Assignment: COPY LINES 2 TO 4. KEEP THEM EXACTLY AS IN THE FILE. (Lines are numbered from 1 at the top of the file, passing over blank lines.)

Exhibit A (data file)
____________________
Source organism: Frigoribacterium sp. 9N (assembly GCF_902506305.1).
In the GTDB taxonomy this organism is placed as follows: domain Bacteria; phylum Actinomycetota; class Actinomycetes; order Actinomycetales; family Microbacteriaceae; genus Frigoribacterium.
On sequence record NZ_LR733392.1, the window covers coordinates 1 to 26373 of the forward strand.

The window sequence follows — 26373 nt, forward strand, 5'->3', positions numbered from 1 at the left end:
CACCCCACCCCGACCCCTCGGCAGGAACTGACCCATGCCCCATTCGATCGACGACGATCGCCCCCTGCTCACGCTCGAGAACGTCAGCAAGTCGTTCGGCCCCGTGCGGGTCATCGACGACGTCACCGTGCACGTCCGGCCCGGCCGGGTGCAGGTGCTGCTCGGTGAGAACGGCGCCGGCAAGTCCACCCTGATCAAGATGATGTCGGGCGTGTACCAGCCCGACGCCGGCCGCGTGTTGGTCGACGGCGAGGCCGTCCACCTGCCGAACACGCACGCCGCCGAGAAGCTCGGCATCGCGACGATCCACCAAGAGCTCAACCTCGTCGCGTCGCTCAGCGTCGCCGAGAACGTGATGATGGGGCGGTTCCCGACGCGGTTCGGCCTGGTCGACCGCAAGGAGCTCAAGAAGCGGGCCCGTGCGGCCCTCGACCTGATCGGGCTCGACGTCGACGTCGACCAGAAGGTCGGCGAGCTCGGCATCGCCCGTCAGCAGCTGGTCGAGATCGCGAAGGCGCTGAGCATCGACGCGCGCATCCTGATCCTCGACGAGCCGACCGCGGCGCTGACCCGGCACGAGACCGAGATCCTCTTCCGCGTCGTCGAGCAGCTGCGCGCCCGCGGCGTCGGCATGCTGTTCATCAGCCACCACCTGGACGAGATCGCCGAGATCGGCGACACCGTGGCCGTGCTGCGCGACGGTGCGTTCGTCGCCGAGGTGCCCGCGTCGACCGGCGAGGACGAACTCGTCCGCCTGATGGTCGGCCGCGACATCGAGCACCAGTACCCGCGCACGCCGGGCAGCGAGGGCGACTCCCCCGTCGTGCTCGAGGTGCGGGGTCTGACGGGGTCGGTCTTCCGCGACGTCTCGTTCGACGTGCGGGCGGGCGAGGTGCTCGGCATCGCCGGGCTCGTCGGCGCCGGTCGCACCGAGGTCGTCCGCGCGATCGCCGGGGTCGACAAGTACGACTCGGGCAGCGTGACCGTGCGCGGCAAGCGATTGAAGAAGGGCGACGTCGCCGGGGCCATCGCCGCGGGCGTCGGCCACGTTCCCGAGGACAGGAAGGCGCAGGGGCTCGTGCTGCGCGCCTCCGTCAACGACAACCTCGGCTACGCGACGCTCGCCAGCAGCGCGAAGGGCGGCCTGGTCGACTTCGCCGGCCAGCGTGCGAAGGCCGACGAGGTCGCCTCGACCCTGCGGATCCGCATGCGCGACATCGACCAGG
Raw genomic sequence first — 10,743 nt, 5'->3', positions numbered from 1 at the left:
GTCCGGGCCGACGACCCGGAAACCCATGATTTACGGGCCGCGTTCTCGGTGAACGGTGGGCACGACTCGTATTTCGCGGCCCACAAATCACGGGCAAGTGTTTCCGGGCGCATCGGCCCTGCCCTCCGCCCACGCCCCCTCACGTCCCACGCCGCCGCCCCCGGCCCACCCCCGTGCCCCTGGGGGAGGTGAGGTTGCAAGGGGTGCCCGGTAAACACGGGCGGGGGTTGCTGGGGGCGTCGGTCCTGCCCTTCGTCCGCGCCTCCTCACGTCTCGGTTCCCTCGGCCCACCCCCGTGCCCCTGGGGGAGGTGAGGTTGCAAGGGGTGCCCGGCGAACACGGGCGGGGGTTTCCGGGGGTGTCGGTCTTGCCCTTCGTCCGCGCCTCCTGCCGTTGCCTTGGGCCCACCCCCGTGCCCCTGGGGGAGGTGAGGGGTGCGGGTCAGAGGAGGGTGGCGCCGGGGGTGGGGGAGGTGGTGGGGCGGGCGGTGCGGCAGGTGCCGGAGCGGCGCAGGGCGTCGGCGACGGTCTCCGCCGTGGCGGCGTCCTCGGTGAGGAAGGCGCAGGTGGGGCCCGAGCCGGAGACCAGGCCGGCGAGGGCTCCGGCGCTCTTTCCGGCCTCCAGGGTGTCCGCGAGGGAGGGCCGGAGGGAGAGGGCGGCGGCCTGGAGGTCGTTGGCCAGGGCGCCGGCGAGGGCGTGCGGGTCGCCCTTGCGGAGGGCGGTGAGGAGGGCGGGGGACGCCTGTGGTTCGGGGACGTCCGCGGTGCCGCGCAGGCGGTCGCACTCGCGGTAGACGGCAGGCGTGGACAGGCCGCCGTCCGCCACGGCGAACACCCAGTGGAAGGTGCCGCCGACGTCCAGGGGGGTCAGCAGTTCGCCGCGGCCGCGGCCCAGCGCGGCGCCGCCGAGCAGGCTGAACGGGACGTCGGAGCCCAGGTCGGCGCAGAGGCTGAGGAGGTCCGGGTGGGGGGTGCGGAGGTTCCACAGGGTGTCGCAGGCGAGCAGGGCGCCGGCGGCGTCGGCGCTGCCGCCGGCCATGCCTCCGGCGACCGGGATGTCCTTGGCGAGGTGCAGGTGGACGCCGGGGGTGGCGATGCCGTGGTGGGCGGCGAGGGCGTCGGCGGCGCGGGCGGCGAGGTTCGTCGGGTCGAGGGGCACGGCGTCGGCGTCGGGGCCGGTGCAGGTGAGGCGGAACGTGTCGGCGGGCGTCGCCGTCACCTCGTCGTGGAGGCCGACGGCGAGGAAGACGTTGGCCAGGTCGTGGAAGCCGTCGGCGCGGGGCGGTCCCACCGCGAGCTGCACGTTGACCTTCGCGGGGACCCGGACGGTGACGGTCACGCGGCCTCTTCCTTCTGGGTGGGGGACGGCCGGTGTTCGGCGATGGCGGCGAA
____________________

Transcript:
In the GTDB taxonomy this organism is placed as follows: domain Bacteria; phylum Actinomycetota; class Actinomycetes; order Actinomycetales; family Microbacteriaceae; genus Frigoribacterium.
On sequence record NZ_LR733392.1, the window covers coordinates 1 to 26373 of the forward strand.

The window sequence follows — 26373 nt, forward strand, 5'->3', positions numbered from 1 at the left end: